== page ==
When I visited on Tuesday I saw Claire from Plantpassion, who I mentioned yesterday, whose sweet peas and alliums, amongst other flowers, were included in the display. I met Frances from Moat Farm Flowers and Fiona from Purple Daisy Flowers for the first time. I just missed Sara from The Handpicked Flower Company, who has just started her own flower farm but was able to contribute some of her flowers, including delicate Gypsophila 'Covent Garden', to the display. Great work for a new grower! If you follow #Britishflowers hour on Twitter on Monday nights, you'll have seen Sara hosting some nights, alternating with another Sara (Willman, of My Flower Patch, who supplied some gorgeous grasses as well as flowers).




All of the pictures in this post are my photos of the display, but photos don't really do it justice, so if you are lucky enough to be visiting the show this year, do go and see it for yourself. When I went, they had a posy of scented sweet peas at hand for people to smell. If you're not used to scented flowers, as I hadn't been (apart from roses and hyacinths) until a few years ago, then the first time you smell sweet peas, you are likely to fall in love with them!


There was such an abundance of flowers, it was hard to know where to look first! There were scented beauties such as roses (including a mystery rose - which turned out to be 'Elizabeth Harkness', grown by Frances Boscawen), sweet peas and stocks, showstopping lupins (which were Paula Baxter's), sunflowers and one of Sara Willman's artichoke flowers, and delicate prettiness in the form of dill, ammi and cosmos. There were also some of this year's popular flowers used in the gardens and displays: achillea, crocosmia, echinops and eryngium.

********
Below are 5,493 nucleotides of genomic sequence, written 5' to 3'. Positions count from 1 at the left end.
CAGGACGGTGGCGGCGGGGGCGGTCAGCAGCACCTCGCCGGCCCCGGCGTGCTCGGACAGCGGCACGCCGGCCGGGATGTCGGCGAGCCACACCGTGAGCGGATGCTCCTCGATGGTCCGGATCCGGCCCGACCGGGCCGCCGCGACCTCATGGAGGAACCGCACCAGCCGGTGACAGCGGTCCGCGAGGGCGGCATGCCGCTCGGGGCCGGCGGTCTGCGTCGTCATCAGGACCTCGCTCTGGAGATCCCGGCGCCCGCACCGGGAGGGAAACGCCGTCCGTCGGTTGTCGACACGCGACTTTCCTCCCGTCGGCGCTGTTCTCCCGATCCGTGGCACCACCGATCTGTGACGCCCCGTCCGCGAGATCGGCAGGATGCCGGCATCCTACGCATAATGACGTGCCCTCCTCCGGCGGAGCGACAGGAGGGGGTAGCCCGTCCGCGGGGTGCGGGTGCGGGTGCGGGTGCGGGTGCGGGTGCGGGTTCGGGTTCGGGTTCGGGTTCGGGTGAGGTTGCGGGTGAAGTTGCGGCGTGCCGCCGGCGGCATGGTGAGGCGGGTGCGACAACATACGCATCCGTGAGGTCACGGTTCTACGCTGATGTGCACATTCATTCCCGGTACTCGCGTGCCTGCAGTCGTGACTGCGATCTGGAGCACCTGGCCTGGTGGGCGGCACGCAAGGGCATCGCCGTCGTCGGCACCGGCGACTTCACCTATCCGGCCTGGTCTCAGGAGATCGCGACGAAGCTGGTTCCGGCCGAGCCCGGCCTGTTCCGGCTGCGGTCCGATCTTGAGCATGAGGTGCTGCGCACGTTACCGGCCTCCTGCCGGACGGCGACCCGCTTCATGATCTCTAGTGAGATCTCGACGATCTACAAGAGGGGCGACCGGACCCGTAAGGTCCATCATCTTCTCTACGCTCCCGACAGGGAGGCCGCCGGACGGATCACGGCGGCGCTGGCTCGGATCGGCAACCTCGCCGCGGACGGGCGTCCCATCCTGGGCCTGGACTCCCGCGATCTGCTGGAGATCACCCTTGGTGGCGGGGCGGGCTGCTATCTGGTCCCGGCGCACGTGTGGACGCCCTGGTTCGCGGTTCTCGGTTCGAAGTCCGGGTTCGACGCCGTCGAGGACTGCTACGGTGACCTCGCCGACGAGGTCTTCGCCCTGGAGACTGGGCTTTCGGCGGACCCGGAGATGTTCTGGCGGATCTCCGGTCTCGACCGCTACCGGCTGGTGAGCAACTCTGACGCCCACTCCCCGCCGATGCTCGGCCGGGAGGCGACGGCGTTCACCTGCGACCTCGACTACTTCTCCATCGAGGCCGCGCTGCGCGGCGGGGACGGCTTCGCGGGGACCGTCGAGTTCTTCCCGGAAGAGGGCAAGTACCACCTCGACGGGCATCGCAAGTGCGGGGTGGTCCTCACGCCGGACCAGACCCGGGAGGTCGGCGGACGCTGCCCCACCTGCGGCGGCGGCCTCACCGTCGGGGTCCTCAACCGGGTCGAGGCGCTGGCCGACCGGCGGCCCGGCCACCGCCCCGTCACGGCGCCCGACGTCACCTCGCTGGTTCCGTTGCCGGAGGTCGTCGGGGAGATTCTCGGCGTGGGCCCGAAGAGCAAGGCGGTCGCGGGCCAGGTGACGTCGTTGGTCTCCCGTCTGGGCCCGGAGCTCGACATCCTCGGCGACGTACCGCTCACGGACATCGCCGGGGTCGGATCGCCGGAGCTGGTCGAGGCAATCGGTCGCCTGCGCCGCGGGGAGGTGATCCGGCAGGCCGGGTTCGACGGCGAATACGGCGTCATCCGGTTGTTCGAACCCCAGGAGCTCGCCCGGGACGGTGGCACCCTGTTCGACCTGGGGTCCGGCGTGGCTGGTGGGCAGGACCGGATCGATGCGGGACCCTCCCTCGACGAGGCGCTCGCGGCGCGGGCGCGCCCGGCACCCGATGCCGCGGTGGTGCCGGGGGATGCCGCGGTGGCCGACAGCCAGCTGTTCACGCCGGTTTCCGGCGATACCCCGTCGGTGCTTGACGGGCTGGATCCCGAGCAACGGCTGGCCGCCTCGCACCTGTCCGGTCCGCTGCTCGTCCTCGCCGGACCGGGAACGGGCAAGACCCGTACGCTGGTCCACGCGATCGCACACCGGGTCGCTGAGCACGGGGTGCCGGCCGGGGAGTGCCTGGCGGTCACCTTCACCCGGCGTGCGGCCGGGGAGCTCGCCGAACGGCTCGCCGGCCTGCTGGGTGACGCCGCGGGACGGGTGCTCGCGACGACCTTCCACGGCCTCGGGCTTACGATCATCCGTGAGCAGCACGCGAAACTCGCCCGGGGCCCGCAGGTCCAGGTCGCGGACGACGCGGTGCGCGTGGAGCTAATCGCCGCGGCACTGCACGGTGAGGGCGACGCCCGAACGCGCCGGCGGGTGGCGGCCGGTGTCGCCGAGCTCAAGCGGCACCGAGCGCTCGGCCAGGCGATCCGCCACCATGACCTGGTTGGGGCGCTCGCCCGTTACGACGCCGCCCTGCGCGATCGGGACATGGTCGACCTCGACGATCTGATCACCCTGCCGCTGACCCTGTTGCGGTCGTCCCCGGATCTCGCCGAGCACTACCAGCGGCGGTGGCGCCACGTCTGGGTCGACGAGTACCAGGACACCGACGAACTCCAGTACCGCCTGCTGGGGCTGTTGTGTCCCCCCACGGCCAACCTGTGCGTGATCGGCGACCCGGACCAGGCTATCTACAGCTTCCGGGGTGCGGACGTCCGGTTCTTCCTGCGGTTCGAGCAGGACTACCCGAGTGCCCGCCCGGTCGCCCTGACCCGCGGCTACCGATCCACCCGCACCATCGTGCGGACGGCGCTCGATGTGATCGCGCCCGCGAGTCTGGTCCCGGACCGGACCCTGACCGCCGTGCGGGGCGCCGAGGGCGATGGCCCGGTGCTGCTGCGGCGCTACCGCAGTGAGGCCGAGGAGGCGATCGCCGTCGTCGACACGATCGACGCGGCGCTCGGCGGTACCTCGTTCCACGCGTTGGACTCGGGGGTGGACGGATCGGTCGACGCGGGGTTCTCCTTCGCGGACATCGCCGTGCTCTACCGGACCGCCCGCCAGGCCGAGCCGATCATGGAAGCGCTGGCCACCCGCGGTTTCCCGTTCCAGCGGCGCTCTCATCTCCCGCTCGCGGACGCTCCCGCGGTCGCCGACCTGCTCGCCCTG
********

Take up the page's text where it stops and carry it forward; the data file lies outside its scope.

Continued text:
You can see a detailed list of the flowers used for each arrangement here. There is also a list of growers who contributed to the display, which I'll copy here. Next time you need British flowers, you know where to look!



Arrangements created by:


Willow horse supplied by:

Circus caravan supplied by:

Flowers supplied by:

  • Sheila Hume – Blue Hen Flowers
  • Emily Rae – Fletchling Flowers
  • Cel Robertson – Forever Green Flower Company
  • Frances Boscawen – Moat Farm Flowers
  • Fiona Ringwood – Purple Daisy Flowers

With additional seasonal flowers provided by:

  • Juliet Bennet – Babylon Flowers
  • Rachel Petherham – Catkin Flowers
  • Julia Bigham – Farm Flowers
  • Rachel Siegfried - Green and Gorgeous
  • Heather Clark – Green Cottage Flowers
  • Sara Davison – The Handpicked Flower Company
  • David and Julie Clark – Hillcrest Nurseries Cut Flower Garden
  • Sue & Wendy – Holme Flowers
  • Paula Baxter – Mill Pond Flower Farm
  • Melinda Newbery – Little Strode Flower Farm
  • Sara Willman – My Flower Patch
  • Claire Brown – Plantpassion